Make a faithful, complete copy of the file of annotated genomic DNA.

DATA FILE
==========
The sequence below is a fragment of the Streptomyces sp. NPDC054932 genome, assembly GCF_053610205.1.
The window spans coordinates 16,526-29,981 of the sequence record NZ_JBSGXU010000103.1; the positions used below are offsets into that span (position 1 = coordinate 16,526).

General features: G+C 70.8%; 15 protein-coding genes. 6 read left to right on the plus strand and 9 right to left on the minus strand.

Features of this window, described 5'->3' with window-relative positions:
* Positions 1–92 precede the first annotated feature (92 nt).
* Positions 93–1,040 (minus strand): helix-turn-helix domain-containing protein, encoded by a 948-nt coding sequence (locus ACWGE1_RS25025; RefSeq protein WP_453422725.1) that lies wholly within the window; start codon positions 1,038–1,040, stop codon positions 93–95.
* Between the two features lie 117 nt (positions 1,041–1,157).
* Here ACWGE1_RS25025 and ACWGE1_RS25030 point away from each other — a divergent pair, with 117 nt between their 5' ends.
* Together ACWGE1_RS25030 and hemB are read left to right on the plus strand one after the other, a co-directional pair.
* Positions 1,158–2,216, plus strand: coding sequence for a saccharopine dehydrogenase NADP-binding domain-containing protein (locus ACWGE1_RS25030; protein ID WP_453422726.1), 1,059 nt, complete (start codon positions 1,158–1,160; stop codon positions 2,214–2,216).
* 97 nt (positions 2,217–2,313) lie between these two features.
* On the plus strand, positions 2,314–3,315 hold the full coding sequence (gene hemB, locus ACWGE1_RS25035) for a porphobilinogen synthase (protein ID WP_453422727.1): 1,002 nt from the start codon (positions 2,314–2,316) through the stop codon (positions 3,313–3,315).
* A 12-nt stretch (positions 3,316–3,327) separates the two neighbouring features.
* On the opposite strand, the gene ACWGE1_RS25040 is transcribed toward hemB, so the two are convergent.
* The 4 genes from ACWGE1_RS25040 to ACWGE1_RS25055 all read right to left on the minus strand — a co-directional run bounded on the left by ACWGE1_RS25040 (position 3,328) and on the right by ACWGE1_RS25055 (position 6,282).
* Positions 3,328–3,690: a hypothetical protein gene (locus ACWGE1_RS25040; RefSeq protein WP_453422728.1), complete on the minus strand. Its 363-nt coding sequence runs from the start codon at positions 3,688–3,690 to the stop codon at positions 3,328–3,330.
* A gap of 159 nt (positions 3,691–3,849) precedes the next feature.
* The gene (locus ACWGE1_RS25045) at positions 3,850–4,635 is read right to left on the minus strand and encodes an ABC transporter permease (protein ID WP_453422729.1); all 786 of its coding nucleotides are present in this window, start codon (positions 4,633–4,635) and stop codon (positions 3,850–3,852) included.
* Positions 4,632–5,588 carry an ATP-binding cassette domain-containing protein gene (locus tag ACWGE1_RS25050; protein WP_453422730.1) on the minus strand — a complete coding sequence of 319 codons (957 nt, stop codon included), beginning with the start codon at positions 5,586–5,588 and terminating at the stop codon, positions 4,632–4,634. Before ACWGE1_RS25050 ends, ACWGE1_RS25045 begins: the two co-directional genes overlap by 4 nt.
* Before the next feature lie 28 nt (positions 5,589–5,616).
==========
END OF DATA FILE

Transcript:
The sequence below is a fragment of the Streptomyces sp. NPDC054932 genome, assembly GCF_053610205.1.
The window spans coordinates 16,526-29,981 of the sequence record NZ_JBSGXU010000103.1; the positions used below are offsets into that span (position 1 = coordinate 16,526).

General features: G+C 70.8%; 15 protein-coding genes. 6 read left to right on the plus strand and 9 right to left on the minus strand.

Features of this window, described 5'->3' with window-relative positions:
* Positions 1–92 precede the first annotated feature (92 nt).
* Positions 93–1,040 (minus strand): helix-turn-helix domain-containing protein, encoded by a 948-nt coding sequence (locus ACWGE1_RS25025; RefSeq protein WP_453422725.1) that lies wholly within the window; start codon positions 1,038–1,040, stop codon positions 93–95.
* Between the two features lie 117 nt (positions 1,041–1,157).
* Here ACWGE1_RS25025 and ACWGE1_RS25030 point away from each other — a divergent pair, with 117 nt between their 5' ends.
* Together ACWGE1_RS25030 and hemB are read left to right on the plus strand one after the other, a co-directional pair.
* Positions 1,158–2,216, plus strand: coding sequence for a saccharopine dehydrogenase NADP-binding domain-containing protein (locus ACWGE1_RS25030; protein ID WP_453422726.1), 1,059 nt, complete (start codon positions 1,158–1,160; stop codon positions 2,214–2,216).
* 97 nt (positions 2,217–2,313) lie between these two features.
* On the plus strand, positions 2,314–3,315 hold the full coding sequence (gene hemB, locus ACWGE1_RS25035) for a porphobilinogen synthase (protein ID WP_453422727.1): 1,002 nt from the start codon (positions 2,314–2,316) through the stop codon (positions 3,313–3,315).
* A 12-nt stretch (positions 3,316–3,327) separates the two neighbouring features.
* On the opposite strand, the gene ACWGE1_RS25040 is transcribed toward hemB, so the two are convergent.
* The 4 genes from ACWGE1_RS25040 to ACWGE1_RS25055 all read right to left on the minus strand — a co-directional run bounded on the left by ACWGE1_RS25040 (position 3,328) and on the right by ACWGE1_RS25055 (position 6,282).
* Positions 3,328–3,690: a hypothetical protein gene (locus ACWGE1_RS25040; RefSeq protein WP_453422728.1), complete on the minus strand. Its 363-nt coding sequence runs from the start codon at positions 3,688–3,690 to the stop codon at positions 3,328–3,330.
* A gap of 159 nt (positions 3,691–3,849) precedes the next feature.
* The gene (locus ACWGE1_RS25045) at positions 3,850–4,635 is read right to left on the minus strand and encodes an ABC transporter permease (protein ID WP_453422729.1); all 786 of its coding nucleotides are present in this window, start codon (positions 4,633–4,635) and stop codon (positions 3,850–3,852) included.
* Positions 4,632–5,588 carry an ATP-binding cassette domain-containing protein gene (locus tag ACWGE1_RS25050; protein WP_453422730.1) on the minus strand — a complete coding sequence of 319 codons (957 nt, stop codon included), beginning with the start codon at positions 5,586–5,588 and terminating at the stop codon, positions 4,632–4,634. Before ACWGE1_RS25050 ends, ACWGE1_RS25045 begins: the two co-directional genes overlap by 4 nt.
* Before the next feature lie 28 nt (positions 5,589–5,616).